The inspiration for the game came from Van Ryzin touring a cave on a weekend trip for the games cavern setting. He was also a fan of comic book superheroes as a child, specifically Superman and his destructive heat-vision, all of which would come into play for the general concept of H.E.R.O.[3] With these concepts, Van Ryzin first coded the figure, cave, and controls then began developing the levels, enemies and features of the cave.[3] Van Ryzin created the art, sound effects and programmed the game in assembly language and developed the game via a PDP-11 computer and a debugging tool. Van Ryzin recalled that this was all "state of the art, because before that I wrote games on the Apple II with no debugging tools at all."[5] H.E.R.O. was made for an eight-kilobyte rom cartridge.[6]

Van Ryzin began adding more elements into the game as he developed it, such as a secondary weapon of dynamite and more enemies in the cave such as snakes hiding in the walls.[5] He later recalled that "The most amazing thing about Activision back then was that we had no deadlines or budgets for games - it was done when it was good."[5] Van Ryzin used the time to perfect the controls of the helicopter pack and adjust the difficulty as levels progressed. He designed the middle levels first, then made adjustments from those for the later harder levels and earlier easier levels. He also discussed with other designers in the New Jersey office which he said he received great feedback from.[5] Among the suggestions from his co-workers, were ideas such as the lamps breaking and the lights going out while exploring the cave.[7] Further elements were added into the game as it continued, namely the raft and tentacled monster.[8] Following approval from the staff in California, the staff at that location developed the manual, marketing and packaging for the game.[7]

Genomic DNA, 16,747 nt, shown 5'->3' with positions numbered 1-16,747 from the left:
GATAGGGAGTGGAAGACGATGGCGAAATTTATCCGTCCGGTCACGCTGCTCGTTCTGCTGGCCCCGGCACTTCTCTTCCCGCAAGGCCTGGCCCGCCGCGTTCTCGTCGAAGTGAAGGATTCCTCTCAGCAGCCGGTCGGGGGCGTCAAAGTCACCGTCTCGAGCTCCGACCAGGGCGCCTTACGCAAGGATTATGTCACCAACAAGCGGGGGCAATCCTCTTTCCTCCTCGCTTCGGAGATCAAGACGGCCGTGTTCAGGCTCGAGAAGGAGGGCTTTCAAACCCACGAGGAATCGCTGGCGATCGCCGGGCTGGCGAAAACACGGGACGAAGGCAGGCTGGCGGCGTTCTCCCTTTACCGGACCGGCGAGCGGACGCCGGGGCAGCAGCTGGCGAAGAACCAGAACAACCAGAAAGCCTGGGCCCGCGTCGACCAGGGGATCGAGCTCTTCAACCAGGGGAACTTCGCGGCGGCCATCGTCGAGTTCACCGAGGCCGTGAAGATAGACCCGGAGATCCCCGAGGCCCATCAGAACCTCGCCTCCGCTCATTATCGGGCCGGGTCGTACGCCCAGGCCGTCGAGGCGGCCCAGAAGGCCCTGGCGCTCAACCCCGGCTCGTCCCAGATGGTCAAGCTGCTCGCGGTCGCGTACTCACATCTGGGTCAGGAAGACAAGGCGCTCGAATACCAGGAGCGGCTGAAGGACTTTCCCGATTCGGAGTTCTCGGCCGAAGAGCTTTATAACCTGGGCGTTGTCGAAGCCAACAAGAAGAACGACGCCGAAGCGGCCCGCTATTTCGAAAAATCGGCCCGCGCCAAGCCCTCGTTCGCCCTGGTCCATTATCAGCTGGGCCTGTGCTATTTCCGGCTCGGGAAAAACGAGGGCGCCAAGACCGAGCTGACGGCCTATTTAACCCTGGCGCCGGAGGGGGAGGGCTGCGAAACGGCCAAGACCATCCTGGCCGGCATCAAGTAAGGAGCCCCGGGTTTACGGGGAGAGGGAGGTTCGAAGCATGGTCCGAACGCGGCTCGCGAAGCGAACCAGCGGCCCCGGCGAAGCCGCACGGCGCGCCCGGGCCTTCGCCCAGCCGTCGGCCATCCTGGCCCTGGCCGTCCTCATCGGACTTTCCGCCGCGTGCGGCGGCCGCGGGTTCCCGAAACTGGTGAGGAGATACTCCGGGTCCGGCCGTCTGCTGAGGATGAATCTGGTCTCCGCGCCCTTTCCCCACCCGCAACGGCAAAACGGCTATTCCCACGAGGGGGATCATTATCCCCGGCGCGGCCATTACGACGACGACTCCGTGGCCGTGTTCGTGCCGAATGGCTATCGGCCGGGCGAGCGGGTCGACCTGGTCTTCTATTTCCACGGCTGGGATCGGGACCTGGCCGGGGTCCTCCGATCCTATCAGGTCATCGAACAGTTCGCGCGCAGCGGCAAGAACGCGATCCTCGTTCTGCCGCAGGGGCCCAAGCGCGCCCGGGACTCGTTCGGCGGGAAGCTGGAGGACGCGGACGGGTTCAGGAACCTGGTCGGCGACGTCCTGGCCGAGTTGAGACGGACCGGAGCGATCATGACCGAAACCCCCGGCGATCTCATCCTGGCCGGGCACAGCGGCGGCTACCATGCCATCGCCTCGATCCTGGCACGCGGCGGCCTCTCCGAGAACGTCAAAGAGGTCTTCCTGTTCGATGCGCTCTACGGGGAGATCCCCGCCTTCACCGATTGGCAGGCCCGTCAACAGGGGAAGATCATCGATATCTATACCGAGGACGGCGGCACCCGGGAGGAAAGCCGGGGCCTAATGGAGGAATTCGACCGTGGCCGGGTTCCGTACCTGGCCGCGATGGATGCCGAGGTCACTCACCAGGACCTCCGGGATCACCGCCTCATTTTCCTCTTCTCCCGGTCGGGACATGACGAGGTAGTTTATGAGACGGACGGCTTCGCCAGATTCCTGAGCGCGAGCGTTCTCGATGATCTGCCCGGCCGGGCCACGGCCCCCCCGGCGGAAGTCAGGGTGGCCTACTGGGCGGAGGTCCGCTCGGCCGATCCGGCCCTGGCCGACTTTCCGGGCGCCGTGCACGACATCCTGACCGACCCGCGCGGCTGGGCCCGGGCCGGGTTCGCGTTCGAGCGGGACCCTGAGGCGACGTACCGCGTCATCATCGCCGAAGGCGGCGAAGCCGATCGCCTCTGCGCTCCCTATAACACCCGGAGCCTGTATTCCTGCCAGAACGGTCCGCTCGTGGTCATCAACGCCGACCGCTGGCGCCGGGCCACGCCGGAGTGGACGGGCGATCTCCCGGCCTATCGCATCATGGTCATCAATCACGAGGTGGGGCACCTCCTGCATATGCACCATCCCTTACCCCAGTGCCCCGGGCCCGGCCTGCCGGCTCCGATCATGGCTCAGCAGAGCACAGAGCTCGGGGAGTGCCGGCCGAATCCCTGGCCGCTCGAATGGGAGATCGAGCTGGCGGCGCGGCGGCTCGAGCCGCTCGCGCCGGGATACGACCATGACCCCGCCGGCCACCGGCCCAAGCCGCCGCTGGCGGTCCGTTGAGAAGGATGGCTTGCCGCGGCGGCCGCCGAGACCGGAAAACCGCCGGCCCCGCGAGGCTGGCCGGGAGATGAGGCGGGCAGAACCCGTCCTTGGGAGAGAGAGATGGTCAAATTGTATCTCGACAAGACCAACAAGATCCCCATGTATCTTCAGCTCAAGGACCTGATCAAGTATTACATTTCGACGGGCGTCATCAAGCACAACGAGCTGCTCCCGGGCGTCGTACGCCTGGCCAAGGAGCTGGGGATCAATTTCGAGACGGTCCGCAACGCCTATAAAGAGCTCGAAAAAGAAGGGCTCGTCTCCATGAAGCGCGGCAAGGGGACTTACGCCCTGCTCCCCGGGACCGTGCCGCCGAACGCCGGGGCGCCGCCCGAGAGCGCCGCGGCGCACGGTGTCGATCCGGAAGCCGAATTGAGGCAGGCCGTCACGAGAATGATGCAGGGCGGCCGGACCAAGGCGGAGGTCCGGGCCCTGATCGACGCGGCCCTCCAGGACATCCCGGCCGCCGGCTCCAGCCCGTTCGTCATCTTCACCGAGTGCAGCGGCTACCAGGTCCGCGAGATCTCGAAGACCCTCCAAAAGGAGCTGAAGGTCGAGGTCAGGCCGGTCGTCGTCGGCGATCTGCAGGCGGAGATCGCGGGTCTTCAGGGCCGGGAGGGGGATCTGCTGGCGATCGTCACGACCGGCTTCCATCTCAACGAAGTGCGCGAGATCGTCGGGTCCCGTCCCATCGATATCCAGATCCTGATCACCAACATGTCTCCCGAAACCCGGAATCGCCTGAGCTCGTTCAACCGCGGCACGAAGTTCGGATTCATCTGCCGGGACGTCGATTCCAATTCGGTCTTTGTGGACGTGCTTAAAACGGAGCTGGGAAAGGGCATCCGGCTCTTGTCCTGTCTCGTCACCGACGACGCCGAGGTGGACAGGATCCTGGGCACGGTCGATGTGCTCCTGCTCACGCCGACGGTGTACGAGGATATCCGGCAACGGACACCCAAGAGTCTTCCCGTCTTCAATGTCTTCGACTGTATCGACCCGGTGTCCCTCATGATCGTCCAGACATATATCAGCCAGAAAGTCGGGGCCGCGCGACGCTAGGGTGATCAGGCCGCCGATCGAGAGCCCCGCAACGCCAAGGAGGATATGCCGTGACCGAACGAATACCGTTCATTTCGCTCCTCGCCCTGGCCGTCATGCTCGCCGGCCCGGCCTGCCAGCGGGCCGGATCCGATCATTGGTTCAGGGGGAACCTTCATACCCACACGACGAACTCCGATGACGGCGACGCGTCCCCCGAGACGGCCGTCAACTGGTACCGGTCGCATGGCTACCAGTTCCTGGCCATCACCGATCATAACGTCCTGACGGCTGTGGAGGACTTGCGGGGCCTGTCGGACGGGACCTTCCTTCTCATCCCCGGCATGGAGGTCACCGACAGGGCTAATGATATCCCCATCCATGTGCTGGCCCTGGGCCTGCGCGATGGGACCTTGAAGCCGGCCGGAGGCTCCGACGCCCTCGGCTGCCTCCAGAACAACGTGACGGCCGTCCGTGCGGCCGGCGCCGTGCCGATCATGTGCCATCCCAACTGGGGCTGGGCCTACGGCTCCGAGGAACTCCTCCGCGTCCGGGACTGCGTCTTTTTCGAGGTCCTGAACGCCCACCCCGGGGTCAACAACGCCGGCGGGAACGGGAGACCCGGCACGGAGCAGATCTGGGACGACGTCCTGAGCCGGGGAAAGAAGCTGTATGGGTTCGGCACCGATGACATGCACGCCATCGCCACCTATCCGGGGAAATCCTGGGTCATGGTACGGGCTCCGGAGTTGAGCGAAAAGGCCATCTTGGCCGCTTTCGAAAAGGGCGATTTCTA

Most ports of H.E.R.O. updated the graphics and colors displayed, but the version for the SG-1000 console (pictured) added new elements such as music and new traps to the game.

H.E.R.O. was first released on March 30, 1984.[9] H.E.R.O. was released for ColecoVision in August 1984 while the Commodore 64 and Atari 5200 in the third quarter of 1984.[10] The game was ported to several other consoles such as the Atari 5200, Colecovision, SG-1000 and home computers such as the Apple II, Atari 8-bit computers, Commodore 64, MSX, and ZX Spectrum.[8] The other versions mostly vary with respect to colors and graphic detail, while the SG-1000 version adds music, new traps such as stalactites, lava geysers and featured female miners. Van Ryzen did not code any of these versions, but was asked to approve of them and suggested ideas on the graphics. Van Ryzen suggested for the packaging of the later games to make the character more of a super hero, as on the original game the cover art had him looking "kind of goofy" according to Van Ryzen.[7]

The Atari 2600 version of the game has been re-released on various compilation titles. These include Activision Classics (1998) for the PlayStation and the Activision Anthology for the PlayStation 2, Game Boy Advance, iOS and Android based smart phones.[1][11] H.E.R.O. and various other Atari 2600 Activision games are included as secret game within Call of Duty: Black Ops II (2012).[12]



Reviewing the Atari 2600 game, A reviewer in The Video Game Update noted the game was challenging, writing that most players will accidentally blow themselves up with the dynamite charges before getting used to avoid them. The review went on to praise the games graphics, noting that they were similar to those of Pitfall II: Lost Caverns particularly liking how the recued person waves at the player when rescued.[17] A review in the British magazine TV Gamer gave it straight four out of five scores for value, graphics, sound and gameplay calling it "an excellent game."[18] Lou Hudson of the Fort Worth Star-Telegram opined that the game "isn't a bad action game, but appears to be out of a past generation. A year ago, it would have been excellent. This year, it's a little blah."[19]